Spotify Isn’t Laughing Off This Lawsuit

A giant class-action claim centers on mechanical licensing.

David Lowery, best known for his bands Cracker and Camper Van Beethoven, at home in Richmond, Va., on Aug. 18, 2015.

Photographer: Rebecca D'Angelo/REBECCA D

For the past few years, Spotify has been the music industry’s dream: a popular online service that’s also willing to pony up for licensing fees. But a copyright infringement suit filed by David Lowery, the frontman for Cracker and Camper Van Beethoven, says Spotify hasn’t fully paid for many of the songs it streams. Lowery is seeking class-action certification. The implication is that the company, which prides itself on providing a compelling alternative to online piracy, has built its business by begging forgiveness instead of asking permission.

Lowery’s suit, filed right before the new year, says Spotify’s unlicensed streams of his and other songwriters’ compositions could make the company liable for up to $150 million, because statutory damages for copyright infringement range from $750 per work to $150,000 for willful infringement. The case could have ripple effects far beyond Spotify. Because it turns on a licensing issue shared by most of the streaming services that let users choose which songs they hear, it could affect a wide range of online music options, including Apple Music.

Spotify has pretty good relationships with the major record labels, which have equity stakes in the company. But a license for one piece of music involves two distinct copyrights: the recording, usually owned by the performer’s label; and the underlying composition, owned by the songwriter or his publisher. (Dolly Parton collects royalties from Whitney Houston’s recording of I Will Always Love You, for example, because she wrote the song and controls that copyright, separate from Houston’s recording.) To use a recording, streaming services such as Spotify need to secure what’s known as a mechanical license for the underlying song, either by negotiating with the publisher or by sending the rights holder a notice and paying a royalty set by law.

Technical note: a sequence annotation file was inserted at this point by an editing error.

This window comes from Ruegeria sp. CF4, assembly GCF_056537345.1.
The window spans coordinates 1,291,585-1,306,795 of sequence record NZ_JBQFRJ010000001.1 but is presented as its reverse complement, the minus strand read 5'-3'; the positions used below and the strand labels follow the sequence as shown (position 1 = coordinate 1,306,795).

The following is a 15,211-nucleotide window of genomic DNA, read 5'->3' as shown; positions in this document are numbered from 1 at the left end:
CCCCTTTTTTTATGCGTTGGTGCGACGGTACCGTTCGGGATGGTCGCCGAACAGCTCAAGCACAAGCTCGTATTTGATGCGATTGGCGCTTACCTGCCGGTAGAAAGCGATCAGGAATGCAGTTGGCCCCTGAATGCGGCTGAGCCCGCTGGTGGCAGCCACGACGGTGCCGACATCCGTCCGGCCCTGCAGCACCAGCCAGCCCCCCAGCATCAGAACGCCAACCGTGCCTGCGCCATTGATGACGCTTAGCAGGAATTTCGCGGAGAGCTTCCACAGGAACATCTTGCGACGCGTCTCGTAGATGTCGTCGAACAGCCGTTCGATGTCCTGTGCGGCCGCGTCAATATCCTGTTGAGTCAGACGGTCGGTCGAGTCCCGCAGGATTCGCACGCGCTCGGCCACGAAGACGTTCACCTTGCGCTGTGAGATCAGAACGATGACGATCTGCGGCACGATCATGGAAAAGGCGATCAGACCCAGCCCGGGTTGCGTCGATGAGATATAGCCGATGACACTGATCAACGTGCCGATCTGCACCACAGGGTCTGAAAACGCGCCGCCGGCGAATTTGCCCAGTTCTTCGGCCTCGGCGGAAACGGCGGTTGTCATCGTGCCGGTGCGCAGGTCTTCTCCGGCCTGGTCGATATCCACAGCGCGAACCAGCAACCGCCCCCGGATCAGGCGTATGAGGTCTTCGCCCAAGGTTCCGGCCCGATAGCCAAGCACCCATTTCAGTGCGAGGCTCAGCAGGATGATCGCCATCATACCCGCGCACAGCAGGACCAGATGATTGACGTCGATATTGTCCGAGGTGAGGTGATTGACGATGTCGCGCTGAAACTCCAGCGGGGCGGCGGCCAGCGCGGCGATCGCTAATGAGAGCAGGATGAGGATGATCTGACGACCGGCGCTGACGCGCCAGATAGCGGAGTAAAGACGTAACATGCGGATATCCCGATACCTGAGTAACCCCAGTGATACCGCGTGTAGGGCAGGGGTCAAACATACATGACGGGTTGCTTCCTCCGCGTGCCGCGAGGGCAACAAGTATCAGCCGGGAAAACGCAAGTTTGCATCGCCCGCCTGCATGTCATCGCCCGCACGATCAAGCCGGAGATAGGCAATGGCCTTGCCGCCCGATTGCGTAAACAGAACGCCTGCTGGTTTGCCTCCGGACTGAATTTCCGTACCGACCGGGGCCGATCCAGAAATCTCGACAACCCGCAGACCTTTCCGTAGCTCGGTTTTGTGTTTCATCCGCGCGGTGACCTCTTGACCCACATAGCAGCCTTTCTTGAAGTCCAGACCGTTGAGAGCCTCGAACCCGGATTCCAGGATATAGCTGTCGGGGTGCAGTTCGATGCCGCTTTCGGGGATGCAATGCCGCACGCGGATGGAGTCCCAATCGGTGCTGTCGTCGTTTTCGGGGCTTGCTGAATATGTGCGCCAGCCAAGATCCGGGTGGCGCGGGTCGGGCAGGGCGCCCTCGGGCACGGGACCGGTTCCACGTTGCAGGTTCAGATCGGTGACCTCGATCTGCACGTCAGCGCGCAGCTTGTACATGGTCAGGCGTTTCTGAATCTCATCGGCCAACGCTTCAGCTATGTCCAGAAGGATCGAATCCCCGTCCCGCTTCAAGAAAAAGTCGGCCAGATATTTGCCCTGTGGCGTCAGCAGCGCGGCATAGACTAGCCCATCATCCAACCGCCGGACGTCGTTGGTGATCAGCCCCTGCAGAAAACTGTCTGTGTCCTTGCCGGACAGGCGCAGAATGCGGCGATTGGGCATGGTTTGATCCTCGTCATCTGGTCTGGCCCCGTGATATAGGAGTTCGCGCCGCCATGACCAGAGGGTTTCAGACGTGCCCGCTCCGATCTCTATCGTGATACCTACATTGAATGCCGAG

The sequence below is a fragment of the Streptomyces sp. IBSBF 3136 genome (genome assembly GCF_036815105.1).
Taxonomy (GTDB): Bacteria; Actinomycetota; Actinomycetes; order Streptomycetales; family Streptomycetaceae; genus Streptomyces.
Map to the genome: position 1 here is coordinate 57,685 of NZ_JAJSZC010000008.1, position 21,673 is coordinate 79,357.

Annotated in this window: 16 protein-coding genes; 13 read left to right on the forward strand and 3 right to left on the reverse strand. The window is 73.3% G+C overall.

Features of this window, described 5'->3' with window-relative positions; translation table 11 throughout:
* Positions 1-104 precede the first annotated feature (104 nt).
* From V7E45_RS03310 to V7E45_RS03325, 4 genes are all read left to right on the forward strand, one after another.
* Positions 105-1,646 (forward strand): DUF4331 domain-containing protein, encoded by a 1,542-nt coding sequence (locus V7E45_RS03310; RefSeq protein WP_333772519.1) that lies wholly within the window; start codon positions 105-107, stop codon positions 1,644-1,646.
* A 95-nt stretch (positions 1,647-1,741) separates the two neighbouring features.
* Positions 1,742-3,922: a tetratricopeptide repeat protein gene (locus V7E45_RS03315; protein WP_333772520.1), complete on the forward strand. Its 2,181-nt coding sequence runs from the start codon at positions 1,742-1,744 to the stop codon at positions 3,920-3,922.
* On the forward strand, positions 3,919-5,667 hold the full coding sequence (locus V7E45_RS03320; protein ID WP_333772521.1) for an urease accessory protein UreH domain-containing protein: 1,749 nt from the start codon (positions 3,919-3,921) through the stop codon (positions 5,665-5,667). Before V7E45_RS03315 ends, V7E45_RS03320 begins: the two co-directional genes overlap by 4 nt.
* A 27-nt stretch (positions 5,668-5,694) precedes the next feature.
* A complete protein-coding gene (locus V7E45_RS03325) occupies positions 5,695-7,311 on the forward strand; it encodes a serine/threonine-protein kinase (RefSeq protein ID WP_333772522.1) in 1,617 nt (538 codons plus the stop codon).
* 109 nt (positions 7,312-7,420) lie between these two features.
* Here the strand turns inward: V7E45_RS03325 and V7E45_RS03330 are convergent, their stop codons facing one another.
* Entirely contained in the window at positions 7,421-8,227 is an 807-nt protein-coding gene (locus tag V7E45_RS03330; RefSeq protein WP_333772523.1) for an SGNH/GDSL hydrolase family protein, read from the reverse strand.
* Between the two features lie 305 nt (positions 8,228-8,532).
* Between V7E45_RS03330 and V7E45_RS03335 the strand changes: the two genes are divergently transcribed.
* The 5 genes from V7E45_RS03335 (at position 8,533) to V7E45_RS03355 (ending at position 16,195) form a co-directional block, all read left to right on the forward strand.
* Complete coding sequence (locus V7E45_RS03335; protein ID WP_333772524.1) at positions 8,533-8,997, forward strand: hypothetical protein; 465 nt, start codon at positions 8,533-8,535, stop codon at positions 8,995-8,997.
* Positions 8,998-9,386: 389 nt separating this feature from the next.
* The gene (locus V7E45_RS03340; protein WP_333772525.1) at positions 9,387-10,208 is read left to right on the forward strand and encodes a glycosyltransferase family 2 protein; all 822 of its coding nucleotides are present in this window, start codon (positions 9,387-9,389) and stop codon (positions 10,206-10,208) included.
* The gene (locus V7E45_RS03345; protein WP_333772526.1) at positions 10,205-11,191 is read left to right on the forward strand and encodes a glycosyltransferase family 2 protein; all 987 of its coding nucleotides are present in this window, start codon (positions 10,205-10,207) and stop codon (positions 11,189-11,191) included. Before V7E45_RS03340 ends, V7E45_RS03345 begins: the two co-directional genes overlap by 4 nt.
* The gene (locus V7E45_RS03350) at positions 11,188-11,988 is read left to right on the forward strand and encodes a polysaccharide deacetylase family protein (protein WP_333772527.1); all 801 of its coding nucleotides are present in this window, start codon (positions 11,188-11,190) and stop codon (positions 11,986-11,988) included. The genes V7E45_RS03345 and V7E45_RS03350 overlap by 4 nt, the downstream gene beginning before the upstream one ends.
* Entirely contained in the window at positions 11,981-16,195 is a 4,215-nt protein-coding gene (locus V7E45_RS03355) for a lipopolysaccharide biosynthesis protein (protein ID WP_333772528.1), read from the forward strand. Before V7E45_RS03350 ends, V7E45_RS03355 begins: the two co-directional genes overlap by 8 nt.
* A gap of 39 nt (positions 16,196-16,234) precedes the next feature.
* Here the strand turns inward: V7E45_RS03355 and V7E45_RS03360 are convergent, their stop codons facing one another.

Lowery, an outspoken advocate for creators’ rights, says in the lawsuit that Spotify often skips the second part. Spotify doesn’t really argue otherwise—it just says some beneficiaries are hard to track down. “We are committed to paying songwriters and publishers every penny,” company spokesman Jonathan Prince said in a statement. “Unfortunately, especially in the United States, the data necessary to confirm the appropriate rights holders is often missing, wrong, or incomplete.” The company has set aside undisclosed funds to pay creators it hasn’t identified, and has been negotiating a settlement for past infringements with the National Music Publishers Association.

The music industry began to take wider notice in October, after the independent label Victory Records told the Wall Street Journal that Spotify paid only about 79 percent of the royalties due on recordings for which it also owns the composition. Spotify responded by removing the label’s music from its catalog, although the songs are now available again. “We came to a good resolution that works for everybody,” Prince said.

Victory’s data on Spotify came from Audiam, a company that scours streaming services to collect royalties for songwriters like Bob Dylan and Metallica as well as some independent publishers. Audiam founder Jeff Price says Spotify’s payment problems go far beyond obscure songwriters, and he shared information that showed even Dylan—whose business representatives aren’t hard to find—doesn’t get royalties for all the plays of some of his best-known compositions. “We expect they won’t want this to go in front of a jury,” says Sanford Michelman, chairman of Michelman & Robinson, the law firm representing Lowery.

Henry Gradstein, a partner at law firm Gradstein & Marzano, says he’s planning to file a similar complaint, seeking class-action status. (He declined to name the plaintiff.) If Spotify can prevent rights holders from suing as a class, the expense of federal litigation would likely discourage most artists and small publishers from seeking damages independently. More likely is a settlement agreement that would require Spotify to commit to taking specific steps to find rights holders. If the major streaming services all agreed to a similar deal, small companies could have trouble matching their efforts, says Mark Mulligan, an analyst at Midia Research. “The economics of streaming are already skewed toward a very well-funded company,” he says. “This would tilt that even further.”

A drawn-out case isn’t in either side’s interest. Spotify, which isn’t profitable, would have an easier time attracting investment without the specter of a suit. The service is popular enough that most creators want to be on it, and given that it will always be easy to pirate the latest music, rights holders don’t want to discourage Spotify’s relative willingness to compensate them. “Spotify set aside money to make these payments, and they’ve been making good-faith efforts to address the issue,” says Dina LaPolt, a lawyer who represents musicians and songwriters. But, she says, companies don’t just pay because it makes them feel good. Sometimes it takes a lawsuit.

The bottom line: Lowery’s lawsuit could prove to be a bellwether that leads streaming services to pay more for their music catalogs.

(Corrects Henry Gradstein's description of his similar lawsuit in seventh paragraph)

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